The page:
Roosevelt House To Open New Campaign-Season Exhibit: “See How They Ran! FDR & His Opponents: Campaign Treasures From The New-York Historical Society”

Show Runs September 29-November 30, 2016

Historian Geoffrey C. Ward Featured at Opening Night Preview September 28 

(NEW YORK, SEPTEMBER 12, 2016)—To mark the final, and what will surely be the most intensive, phase of this year’s pitched battle for the White House, the Roosevelt House Public Policy Institute at Hunter College will mount the new exhibit, See How They Ran! FDR and His Opponents: Campaign Treasures from the New-York Historical Society.  The show will present vivid examples of the onetime “new media” tools that were powerful enough in its time to mesmerize and motivate millions of American voters during Franklin D. Roosevelt’s four historic campaigns for President from 1932 to 1944.

These deceptively quaint buttons, posters, broadsides, and radio broadcasts once seemed just as cutting-edge as the Twitter, Instagram, Facebook, and television platforms that are dominating the campaign of 2016—and in their time, proved equally powerful as tools to convey the campaign messages of FDR and his four rivals for the nation’s highest office.

The rare and rarely seen political, relics—including original artwork (like an FDR campaign poster by Ben Shahn), along with metal and celluloid pins, paper prints, signs, consumer goods, sound recordings, and popular music—all boasted captivating messages, slogans, and images that reverberated through four of the most important White House campaigns in our history, and arguably moved millions of voters to the Roosevelt camp.

See How They Ran! is drawn primarily from the collections of the New-York Historical Society, with additional material provided by The Franklin D. Roosevelt Presidential Library at Hyde Park, the Museum of the City of New York, the Dobkin Family Collection of Feminist History, the Margaret Chase Smith Library in Skowhegan, Maine, and the Brooklyn College Archives & Special Collections, along with Roosevelt House’s own archives, and private collections.  The exhibition is made possible by a generous grant from the Stepanski Family Charitable Trust.

“We are proud and excited that, nearly 85 years after his initial race for the presidency in 1932, FDR’s media-savvy campaign efforts will at last be recognized and interpreted in his own home for the first time,” said Jennifer J. Raab, President of Hunter College.  “We can’t think of a better time and place to situate this dazzling, nostalgic, informative, and instructive show than during yet another heated campaign for the White House.

See How They Ran will serve to enlighten visitors, augment the experience of audiences at our public programs, and most important of all, educate our students—among whom are many first-time voters who can only benefit from exposure to the history of presidential campaigning.  We are grateful indeed to the New-York Historical Society and the Stepanski Family Charitable Trust for making this display possible.”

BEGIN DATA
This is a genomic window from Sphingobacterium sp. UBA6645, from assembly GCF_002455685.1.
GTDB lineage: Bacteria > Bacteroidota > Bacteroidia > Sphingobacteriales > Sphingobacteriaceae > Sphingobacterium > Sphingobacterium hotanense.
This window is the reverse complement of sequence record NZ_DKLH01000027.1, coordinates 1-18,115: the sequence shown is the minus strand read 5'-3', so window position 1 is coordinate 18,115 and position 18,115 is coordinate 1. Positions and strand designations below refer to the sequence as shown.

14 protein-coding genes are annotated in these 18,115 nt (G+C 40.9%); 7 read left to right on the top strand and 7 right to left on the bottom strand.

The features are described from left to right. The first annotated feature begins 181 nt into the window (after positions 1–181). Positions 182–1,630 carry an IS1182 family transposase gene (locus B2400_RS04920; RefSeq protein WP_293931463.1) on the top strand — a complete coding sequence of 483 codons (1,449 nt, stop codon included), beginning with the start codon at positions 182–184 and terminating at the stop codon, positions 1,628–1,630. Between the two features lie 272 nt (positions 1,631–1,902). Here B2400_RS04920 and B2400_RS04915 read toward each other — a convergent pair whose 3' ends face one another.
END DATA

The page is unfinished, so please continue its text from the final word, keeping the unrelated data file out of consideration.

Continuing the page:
Commented Harold Holzer, the historian who serves as Jonathan F. Fanton Director of Roosevelt House: “Modern commentators are forever bemoaning the decline of presidential campaigning—its supposed descent into sloganeering and negativity.  What we want to show with See How They Ran are the deep and wholly American roots of just this kind of White House race, and how such hullaballoo campaigns once joyfully inspired the American public to participate, and vote, in greater numbers than the electorate does today.  We look forward to welcoming students and the general public, and also building a program rich with insight and analysis that will bring superb speakers to Roosevelt House to explore the campaigns of the Roosevelt era and the contentious 2016 race as well.”

Roosevelt House announced that for the official exhibit opening on September 28, Holzer would host a conversation with historian Geoffrey C. Ward, whose many books include Before the Trumpet: Young Franklin Roosevelt, 1882-1905, A First-Class Temperament: The Emergence of Franklin Roosevelt, and the film script for the acclaimed 2014 Ken Burns documentary series, The Roosevelts: An Intimate History, for which he co-authored the companion volume.

In the run-up to the exhibit opening, and in the weeks to follow, Roosevelt House will present such programs as a September 12 talk by Joseph Lelyveld on FDR’s final year (and campaign); a September 20 panel on “Race and the Race” featuring Hunter professor and Sirius Radio host Karen Hunter; and a September 22 session on current presidential polling practices featuring numbers-crunchers and analysts for the noted Quinnipiac Poll, among them former New York Times political correspondent Maurice Carroll.   Also featured will be an October 13 program with author Ellen Fitzpatrick, author of the new book, The Highest Glass Ceiling: Women’s Quest for the American Presidency; and a November 1 program to celebrate the publication of Blanche Wiesen Cook’s Eleanor Roosevelt, Volume 3: The War Years and After, 1939-1962.

The schedule also calls for debate-watch events for students in September and October, an election night marathon the following month, and a unique post-election opportunity to explore the election results with the host of CBS’ Face the Nation, John Dickerson, author of the new best-seller Whistlestop: My Favorite Stories from Presidential Campaign History.

The Exhibition

a_gallant_leader-finalWhile media and persuasion tools have changed radically since the age of FDR, See How They Ran! will demonstrate how the once-high tech political marketing tools of the Roosevelt era galvanized millions of voters, stimulating exceptional turnouts in times of deep economic and, later, global crisis.  This material offers not only a nostalgic look at campaigning in the 1930s and 40s, but a powerful lesson for today, when our two presidential candidates boast nearly 17 million Twitter followers between them, but even the most optimistic predictions about their elaborate get-out-the-vote efforts estimate that they will likely produce comparatively anemic voter turnouts.  How can new campaign technologies and techniques widen voter participation?  How can the marketing platforms of the last century inform and improve the messaging of the 21st century?  Those are the questions that See How They Ran! will attempt to answer—or raise for discussion—by reminding visitors of a time when seemingly primitive efforts worked miracles.